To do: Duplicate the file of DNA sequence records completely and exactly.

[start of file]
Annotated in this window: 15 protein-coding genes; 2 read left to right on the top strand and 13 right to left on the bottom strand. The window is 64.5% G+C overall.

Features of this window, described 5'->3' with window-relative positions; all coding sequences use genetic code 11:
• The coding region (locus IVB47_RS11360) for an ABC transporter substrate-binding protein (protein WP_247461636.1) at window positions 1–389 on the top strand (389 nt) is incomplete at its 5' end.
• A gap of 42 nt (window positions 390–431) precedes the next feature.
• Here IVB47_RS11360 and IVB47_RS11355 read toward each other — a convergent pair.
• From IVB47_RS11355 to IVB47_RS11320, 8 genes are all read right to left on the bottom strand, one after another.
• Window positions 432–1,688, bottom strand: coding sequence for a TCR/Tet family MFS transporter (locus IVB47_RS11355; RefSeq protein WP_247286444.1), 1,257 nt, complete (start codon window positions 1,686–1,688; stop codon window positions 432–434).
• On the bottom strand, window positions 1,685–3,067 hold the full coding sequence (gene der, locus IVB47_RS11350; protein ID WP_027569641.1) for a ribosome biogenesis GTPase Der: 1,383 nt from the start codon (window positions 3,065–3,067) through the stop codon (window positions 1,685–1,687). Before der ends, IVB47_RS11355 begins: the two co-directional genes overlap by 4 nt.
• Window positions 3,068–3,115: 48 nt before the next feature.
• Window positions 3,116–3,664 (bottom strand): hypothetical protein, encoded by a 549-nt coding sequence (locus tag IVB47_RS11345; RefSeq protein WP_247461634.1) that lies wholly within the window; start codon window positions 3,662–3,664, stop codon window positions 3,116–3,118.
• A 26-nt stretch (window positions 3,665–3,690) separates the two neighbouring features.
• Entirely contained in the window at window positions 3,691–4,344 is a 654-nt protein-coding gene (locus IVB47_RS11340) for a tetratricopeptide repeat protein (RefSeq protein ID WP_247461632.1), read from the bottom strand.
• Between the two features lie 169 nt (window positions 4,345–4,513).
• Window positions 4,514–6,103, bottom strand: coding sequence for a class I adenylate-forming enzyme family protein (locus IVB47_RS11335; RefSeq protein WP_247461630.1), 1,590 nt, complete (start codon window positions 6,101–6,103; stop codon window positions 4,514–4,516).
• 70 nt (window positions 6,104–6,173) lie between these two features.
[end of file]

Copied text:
Annotated in this window: 15 protein-coding genes; 2 read left to right on the top strand and 13 right to left on the bottom strand. The window is 64.5% G+C overall.

Features of this window, described 5'->3' with window-relative positions; all coding sequences use genetic code 11:
• The coding region (locus IVB47_RS11360) for an ABC transporter substrate-binding protein (protein WP_247461636.1) at window positions 1–389 on the top strand (389 nt) is incomplete at its 5' end.
• A gap of 42 nt (window positions 390–431) precedes the next feature.
• Here IVB47_RS11360 and IVB47_RS11355 read toward each other — a convergent pair.
• From IVB47_RS11355 to IVB47_RS11320, 8 genes are all read right to left on the bottom strand, one after another.
• Window positions 432–1,688, bottom strand: coding sequence for a TCR/Tet family MFS transporter (locus IVB47_RS11355; RefSeq protein WP_247286444.1), 1,257 nt, complete (start codon window positions 1,686–1,688; stop codon window positions 432–434).
• On the bottom strand, window positions 1,685–3,067 hold the full coding sequence (gene der, locus IVB47_RS11350; protein ID WP_027569641.1) for a ribosome biogenesis GTPase Der: 1,383 nt from the start codon (window positions 3,065–3,067) through the stop codon (window positions 1,685–1,687). Before der ends, IVB47_RS11355 begins: the two co-directional genes overlap by 4 nt.
• Window positions 3,068–3,115: 48 nt before the next feature.
• Window positions 3,116–3,664 (bottom strand): hypothetical protein, encoded by a 549-nt coding sequence (locus tag IVB47_RS11345; RefSeq protein WP_247461634.1) that lies wholly within the window; start codon window positions 3,662–3,664, stop codon window positions 3,116–3,118.
• A 26-nt stretch (window positions 3,665–3,690) separates the two neighbouring features.
• Entirely contained in the window at window positions 3,691–4,344 is a 654-nt protein-coding gene (locus IVB47_RS11340) for a tetratricopeptide repeat protein (RefSeq protein ID WP_247461632.1), read from the bottom strand.
• Between the two features lie 169 nt (window positions 4,345–4,513).
• Window positions 4,514–6,103, bottom strand: coding sequence for a class I adenylate-forming enzyme family protein (locus IVB47_RS11335; RefSeq protein WP_247461630.1), 1,590 nt, complete (start codon window positions 6,101–6,103; stop codon window positions 4,514–4,516).
• 70 nt (window positions 6,104–6,173) lie between these two features.